Wednesday, September 29, 2010
And now the best for last! Knuffle Bunny Free
Trixie has once again misplaced Knuffle Bunny -- this time on an international flight. But can Knuffle Bunny really last forever? Maybe it is time to say goodbye to such a child's toy. But, the relationship between a child and that one very loved stuffed animal is more than precious, it is essential! Knuffle Bunny is Trixie's best friend and they did everything together. Nothing can compare to this blue eared fluff of a bunny.
Some prefer not to believe that there comes a day when you outgrow your plush childhood best friend (and the others ones that come along too). Is there one good reason to give up such a friend? And, if so, how? Why?
Mo Willems gives a great persepective on this quandary of an issue.
Tuesday, September 28, 2010
Woman: "...with his cat, Sir Paul McCartney."
Man: "Oh my god, ew."
Woman: "She swears she got it from drinking too much soda."
Man: "Wow, I've heard that can happen."
"Mommy, what are these eyeballs for?"
Man on phone: "I'm sorry, but we're going with another candidate. It's not personal."
Woman on phone: "Well, honey, I can't keep track of your boys anymore. I'm not even going to try. Do you want to talk to your father?"
Woman browsing remainders: "Oh my god!!! They have "Fool" in remainder!! I hated this book."
And then there's the common sight of a screaming child being led out the door: "I want a book!! I want a book!!! I don't wanna go!! I want a book!!" Which is sad for the kid but also kind of cool.
Have a great day!
Saturday, September 25, 2010
Friday, September 24, 2010
Ric's wiry words crunched my crowns
and Unrequited bought my breath,
for the length of the poem I was me of evening rehearsals half asleep classes and timing my passage between so that we could be face to face, just for seven steps. I don't remember where her locker was but I remember her profile, chin up brow down, unnecessary tiptoes as she reached for the top.
Emily's spelling bee socks and her bold-on-the-inside girl with a master plan that makes no sense but will probably work if we can only get the rest of the story, you gotta give us the rest of the story, you know I won the school spelling bee two years running. Can't spell arugala.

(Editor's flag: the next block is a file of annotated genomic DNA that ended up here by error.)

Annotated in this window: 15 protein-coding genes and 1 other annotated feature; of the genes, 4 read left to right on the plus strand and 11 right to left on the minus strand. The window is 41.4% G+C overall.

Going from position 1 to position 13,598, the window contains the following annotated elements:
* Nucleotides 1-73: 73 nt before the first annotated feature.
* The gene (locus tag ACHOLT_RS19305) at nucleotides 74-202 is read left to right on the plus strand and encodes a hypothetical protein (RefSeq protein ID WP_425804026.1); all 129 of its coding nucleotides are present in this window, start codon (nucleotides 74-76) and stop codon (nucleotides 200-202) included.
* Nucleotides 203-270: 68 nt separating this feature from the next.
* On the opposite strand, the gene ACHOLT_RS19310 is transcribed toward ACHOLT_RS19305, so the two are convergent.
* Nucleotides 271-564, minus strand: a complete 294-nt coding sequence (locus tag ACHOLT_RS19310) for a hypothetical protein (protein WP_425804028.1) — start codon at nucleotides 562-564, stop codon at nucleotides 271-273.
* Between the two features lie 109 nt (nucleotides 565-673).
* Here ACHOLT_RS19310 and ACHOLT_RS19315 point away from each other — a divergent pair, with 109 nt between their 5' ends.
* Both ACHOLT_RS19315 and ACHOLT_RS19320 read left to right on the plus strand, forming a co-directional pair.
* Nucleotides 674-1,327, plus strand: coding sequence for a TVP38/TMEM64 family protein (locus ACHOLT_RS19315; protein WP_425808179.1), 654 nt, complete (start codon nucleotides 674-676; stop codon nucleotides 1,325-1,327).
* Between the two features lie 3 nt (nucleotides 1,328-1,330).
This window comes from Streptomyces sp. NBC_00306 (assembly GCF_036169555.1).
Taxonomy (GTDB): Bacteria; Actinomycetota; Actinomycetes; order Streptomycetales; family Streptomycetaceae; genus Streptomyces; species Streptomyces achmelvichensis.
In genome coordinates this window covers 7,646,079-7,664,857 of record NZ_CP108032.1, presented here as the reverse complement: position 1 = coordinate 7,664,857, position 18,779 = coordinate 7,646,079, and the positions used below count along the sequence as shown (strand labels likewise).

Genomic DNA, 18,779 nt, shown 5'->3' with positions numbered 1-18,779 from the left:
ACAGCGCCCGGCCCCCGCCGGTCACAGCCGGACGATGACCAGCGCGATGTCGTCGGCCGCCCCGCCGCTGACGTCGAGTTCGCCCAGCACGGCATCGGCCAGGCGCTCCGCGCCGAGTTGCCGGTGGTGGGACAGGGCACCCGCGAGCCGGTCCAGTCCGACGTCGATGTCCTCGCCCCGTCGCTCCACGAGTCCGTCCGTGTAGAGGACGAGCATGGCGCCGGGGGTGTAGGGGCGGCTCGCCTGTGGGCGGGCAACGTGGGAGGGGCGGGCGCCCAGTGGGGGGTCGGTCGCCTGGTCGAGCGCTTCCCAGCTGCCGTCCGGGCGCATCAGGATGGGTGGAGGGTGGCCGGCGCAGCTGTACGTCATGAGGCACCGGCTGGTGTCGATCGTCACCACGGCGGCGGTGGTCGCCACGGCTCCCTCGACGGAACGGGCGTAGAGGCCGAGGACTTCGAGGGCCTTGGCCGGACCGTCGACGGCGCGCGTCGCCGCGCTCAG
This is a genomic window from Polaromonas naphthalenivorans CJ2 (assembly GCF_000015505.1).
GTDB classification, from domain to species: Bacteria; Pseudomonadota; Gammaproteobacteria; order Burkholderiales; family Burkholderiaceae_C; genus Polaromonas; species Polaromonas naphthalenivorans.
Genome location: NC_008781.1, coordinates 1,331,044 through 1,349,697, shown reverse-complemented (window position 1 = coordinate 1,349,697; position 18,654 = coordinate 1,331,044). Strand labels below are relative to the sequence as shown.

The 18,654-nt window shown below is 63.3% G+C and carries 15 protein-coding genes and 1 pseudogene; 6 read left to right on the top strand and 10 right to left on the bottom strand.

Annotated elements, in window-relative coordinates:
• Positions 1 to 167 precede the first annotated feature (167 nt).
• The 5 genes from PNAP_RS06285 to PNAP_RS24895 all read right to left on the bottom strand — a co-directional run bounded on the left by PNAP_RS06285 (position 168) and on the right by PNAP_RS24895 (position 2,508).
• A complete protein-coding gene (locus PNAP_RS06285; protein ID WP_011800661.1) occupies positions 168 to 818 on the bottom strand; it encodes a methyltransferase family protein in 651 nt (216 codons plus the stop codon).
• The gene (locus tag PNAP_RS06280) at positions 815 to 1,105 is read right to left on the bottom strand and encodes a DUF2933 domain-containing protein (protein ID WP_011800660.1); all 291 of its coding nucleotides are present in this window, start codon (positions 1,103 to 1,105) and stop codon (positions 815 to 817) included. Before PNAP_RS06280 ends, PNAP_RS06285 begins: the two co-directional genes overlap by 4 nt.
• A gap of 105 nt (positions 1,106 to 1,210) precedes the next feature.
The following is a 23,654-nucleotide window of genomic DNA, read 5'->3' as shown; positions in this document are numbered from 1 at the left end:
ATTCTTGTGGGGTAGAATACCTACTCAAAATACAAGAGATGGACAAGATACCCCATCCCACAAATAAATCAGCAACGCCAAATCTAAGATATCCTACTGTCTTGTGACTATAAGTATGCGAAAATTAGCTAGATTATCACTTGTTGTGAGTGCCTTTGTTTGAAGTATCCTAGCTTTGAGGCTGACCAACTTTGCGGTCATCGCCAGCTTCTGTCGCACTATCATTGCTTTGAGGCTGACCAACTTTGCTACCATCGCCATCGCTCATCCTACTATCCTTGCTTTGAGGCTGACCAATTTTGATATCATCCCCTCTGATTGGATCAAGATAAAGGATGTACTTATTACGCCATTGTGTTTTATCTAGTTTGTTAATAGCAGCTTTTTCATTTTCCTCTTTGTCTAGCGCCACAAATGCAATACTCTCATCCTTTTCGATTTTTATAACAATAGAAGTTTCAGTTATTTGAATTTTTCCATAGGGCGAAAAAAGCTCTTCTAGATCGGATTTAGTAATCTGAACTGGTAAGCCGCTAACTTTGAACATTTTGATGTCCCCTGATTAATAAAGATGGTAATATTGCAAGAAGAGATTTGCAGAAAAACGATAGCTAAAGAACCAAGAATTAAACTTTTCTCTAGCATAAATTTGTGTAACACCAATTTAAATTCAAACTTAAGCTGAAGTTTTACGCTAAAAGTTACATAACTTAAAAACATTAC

Kate kills can you tell when you want to laugh, or is that your throat closing up, which is it, don't let on. The silence that is born out of each poem is correct, neighbors not knowing if something is expected of them. Don't let them off the hook, just say the words with your laughter and rage tongueing the air that delivers them.
Eric took the big names and whipped them around the room so we all could take a swipe from our seats, and they swirled for a moment before coming to rest in a three part harmony of kisses first last and promised.
Shoshanna took us up and set out to reframe and turn around, and her day will taste of Smarties while it waits for chocolate, and no question is really quite answered, even when you ask it twice, right? And friends with bad breath are still friends.
Evan's dream was ghostly and lyric, memories flowing mercurial through phone lines and "waist high libraries", wonderful idea, I imagined snow and sadness while he measured his breath a stately pace, planting each word footfall by footfall.
I don't want to sit here and write, but that is what I'll do. This is the juice that should be flowing in the studio, with paper and scissors and a big tray of paint on the floor before a sheet of wood leaning against the wall, where I'll remember my friends tonight, and what it takes for each of them to get up and open up their mouths so the deep down can be heard.
I hope I feel this good when I get home tonight, so I can pour a cup of this juice, mix it up with what I've got and make a cocktail that burns, so I can sing in fire and color.
Wednesday, September 22, 2010
Leaves are just beginning to turn yellow. I can hear the wind is passing through. Even the thermometer agrees that it is time for apartments to stop feeling like ovens and welcome in the seasonal tastes of autumn. Not to mention that fall is the best time for baking because there are so many delicious vegetables ripening just above the ground. But, I'm not here to comment on baking -- though I do a lot of it (while listening to audio books usually...) -- maybe some other time.
What if you didn't know about fall? Would you think your favorite tree was sick and not getting better? Would you be so brave as to tie the leaves back on to the tree and stop other woodland creatures from taking its precious leaves away?
Meet Fletcher, who is the fox I speak of. The best autumn book out there, no doubt, is Fletcher and the Falling Leaves written by Julia Rawlinson and vibrantly illustrated by Tiphanie Beeke. This year, it turns four. Every time I pick it up I feel the curious essence of fall and the surprises awaiting, especially when winter comes (Look on the last page spread. You are in for a lovely sight!).
If you already familiar with this book, be prepared. Booksmith is getting a new Fletcher title: Fletcher and the Snowflake Christmas. This fun-Christmas book is nearing the top of my list for best holiday books of the year. But more on that later when we get closer to the holidays.
Tuesday, September 21, 2010
The store is truly bustling. A Wednesday afternoon feels like a Saturday afternoon with phones ringing off the hook, customers lining up and lots of questions in the aisles. Part of the reason for this is our amazing fall event lineup that just got going: Gary Shteyngart and Per Petterson last week, William Gibson tomorrow night, and Michele Norris of NPR on Thursday. People are really excited about these authors and tickets are flying out the door. (So call and reserve yours today for our other exciting fall events. Amy Sedaris in November!!)